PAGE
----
It has been proven that fish begin their spawning earlier. The flowering times of plants also shift, so that they no longer match the life cycle of the insects pollinating them.
Even changes in individual species and small variances of just a few days can throw an ecosystem out of balance and seriously disrupt food chains.
The beginning of the phenological spring, summer and autumn has shifted forward on average during the last 70 years. The winter has become significantly shorter, and early autumn significantly longer. These changes are an expression of the ability of plants to adapt to a changing climate, but they can also have more far-reaching consequences for biodiversity and even endanger animal and plant species.
Various ecosystems are differently sensitive to climate change. Dry habitats such as dunes, dry grasslands and heathlands are considered relatively resilient because they are not very sensitive to water shortages. On the other hand, moors, swamps, spring areas and wet grassland are particularly sensitive to water shortages. This applies increasingly to forests as well. Further information can also be found in the fields of action Soil and Forestry.
Habitats near and in the water are also highly endangered since warming and a negative climatic water balance (evaporation exceeds the water supply by precipitation) lead to more frequent low waters. This increases the risk of dehydration or eutrophication, i.e. an excessive input of nutrients into the water body and the associated lack of oxygen, especially for smaller standing waters. More information can also be found in the field of action Water, Floods and Coastal Protection.
Adaptation to Climate Change
Nature reacts to changes in climatic conditions: It adapts. However, it is often hindered by the human way of life and economy. If this is the case, dynamic, spatial and temporal adaptation processes are often only possible to a limited extent.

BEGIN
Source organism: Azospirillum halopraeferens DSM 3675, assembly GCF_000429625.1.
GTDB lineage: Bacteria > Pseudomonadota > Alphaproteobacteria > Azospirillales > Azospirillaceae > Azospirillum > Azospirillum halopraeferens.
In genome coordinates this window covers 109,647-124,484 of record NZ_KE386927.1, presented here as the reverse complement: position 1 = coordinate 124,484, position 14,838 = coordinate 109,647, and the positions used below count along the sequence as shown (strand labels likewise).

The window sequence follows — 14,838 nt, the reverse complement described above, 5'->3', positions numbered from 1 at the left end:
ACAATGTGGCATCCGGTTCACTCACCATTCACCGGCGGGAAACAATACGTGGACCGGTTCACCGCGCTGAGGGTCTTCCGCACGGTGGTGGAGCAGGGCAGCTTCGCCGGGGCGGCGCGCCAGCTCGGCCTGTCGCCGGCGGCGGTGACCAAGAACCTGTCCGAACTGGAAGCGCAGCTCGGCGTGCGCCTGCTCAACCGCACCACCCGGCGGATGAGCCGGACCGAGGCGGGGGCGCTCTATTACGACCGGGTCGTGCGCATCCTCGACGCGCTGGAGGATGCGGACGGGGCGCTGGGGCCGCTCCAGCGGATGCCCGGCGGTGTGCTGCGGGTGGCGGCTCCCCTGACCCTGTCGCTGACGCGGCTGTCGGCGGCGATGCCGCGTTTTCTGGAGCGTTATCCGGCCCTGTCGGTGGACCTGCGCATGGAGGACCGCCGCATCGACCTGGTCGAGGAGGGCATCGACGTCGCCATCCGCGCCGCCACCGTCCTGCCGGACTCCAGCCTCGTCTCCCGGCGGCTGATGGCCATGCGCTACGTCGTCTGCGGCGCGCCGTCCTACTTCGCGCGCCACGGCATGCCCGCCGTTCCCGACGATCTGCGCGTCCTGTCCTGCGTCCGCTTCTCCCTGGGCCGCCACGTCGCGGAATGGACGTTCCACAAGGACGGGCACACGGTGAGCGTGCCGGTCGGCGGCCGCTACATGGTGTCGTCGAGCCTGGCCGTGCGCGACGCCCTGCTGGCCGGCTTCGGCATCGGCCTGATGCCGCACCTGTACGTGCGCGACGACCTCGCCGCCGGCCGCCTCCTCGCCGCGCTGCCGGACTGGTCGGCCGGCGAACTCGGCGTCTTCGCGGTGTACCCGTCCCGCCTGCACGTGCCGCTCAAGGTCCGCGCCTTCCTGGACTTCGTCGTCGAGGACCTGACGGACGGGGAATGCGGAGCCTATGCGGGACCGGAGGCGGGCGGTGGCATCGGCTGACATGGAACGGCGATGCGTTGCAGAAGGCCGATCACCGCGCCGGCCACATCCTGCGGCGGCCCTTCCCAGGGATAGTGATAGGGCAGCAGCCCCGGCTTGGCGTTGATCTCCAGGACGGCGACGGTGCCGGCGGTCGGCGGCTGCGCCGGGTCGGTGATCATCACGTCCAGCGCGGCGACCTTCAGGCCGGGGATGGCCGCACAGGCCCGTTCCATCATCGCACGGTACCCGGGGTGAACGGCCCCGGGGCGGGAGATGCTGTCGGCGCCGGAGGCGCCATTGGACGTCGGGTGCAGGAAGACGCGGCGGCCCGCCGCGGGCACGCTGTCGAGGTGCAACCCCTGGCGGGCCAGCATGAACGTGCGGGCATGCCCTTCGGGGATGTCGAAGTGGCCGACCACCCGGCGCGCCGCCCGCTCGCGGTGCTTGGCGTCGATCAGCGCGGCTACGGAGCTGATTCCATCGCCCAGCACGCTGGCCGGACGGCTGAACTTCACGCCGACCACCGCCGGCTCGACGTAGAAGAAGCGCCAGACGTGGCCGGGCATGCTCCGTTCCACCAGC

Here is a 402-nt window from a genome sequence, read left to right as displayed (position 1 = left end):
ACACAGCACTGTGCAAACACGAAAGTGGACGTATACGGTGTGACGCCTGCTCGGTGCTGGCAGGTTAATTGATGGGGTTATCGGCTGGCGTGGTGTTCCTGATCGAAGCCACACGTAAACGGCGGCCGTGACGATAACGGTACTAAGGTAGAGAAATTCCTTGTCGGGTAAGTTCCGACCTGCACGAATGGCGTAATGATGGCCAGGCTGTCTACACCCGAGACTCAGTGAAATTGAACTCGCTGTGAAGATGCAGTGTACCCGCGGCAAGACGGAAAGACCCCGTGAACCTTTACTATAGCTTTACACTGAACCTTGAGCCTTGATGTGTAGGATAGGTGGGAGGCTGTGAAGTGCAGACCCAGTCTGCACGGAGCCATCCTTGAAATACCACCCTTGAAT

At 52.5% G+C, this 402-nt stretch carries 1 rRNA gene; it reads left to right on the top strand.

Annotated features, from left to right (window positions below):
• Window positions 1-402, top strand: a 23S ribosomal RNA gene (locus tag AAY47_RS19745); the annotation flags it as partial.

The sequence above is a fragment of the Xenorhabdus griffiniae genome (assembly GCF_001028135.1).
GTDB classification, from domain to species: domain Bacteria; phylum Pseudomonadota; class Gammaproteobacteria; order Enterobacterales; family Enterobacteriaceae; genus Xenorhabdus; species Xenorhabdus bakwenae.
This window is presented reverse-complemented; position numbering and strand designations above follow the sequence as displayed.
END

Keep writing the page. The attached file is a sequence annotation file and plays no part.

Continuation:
Humans should therefore support the naturally existing dynamics and adaptation potential of nature by preserving and promoting the functionality of ecosystems. In order to preserve those animal and plant species that are bound to specific site and habitat conditions, they must be allowed to escape to the most favourable habitat. It is therefore important to look beyond the boundaries of protected areas to identify possible interlinked biotope systems. These are necessary conditions for the preservation of biodiversity.
Technical solutions play an important role in such a biotope network system. For many species, an interconnected system is a crucial prerequisite for adaptation to climate change. Corridor areas, guiding structures such as hedges and stepping stone habitats, hiking corridors and green bridges are used to connect habitats. These form the central building blocks of the network and are specifically geared to the species to be supported. The diversity of habitat structures in the landscape supports the networking of biotopes. At the same time, technical measures can reduce the barrier effect of traffic routes, river engineering and intensively used areas.
The creation of an effective system of interlinked biotopes, which is also the aim of Natura 2000, is probably one of the most important measures in the area of "green infrastructure". According to the Nature Conservation Act (BNatSchG § 4), states must make at least 10 percent of their land area available for a biotope network. Therefore a large scale view is important.
By networking habitats, the migration and spread of species into future habitats should be made possible. Only through these territorial links can species affected by climate change find new suitable habitats. An effective system of interlinked biotopes is to be developed and established on a transnational basis. The fragmentation of natural systems and land consumption must be reduced and sectoral planning - for example for settlements, infrastructure and transport - must be adapted accordingly.
Other "green" measures include the creation and maintenance of near-natural green spaces in cities and alternative habitats. This also includes process protection as a nature conservation strategy based on non-intervention in the natural processes of ecosystems.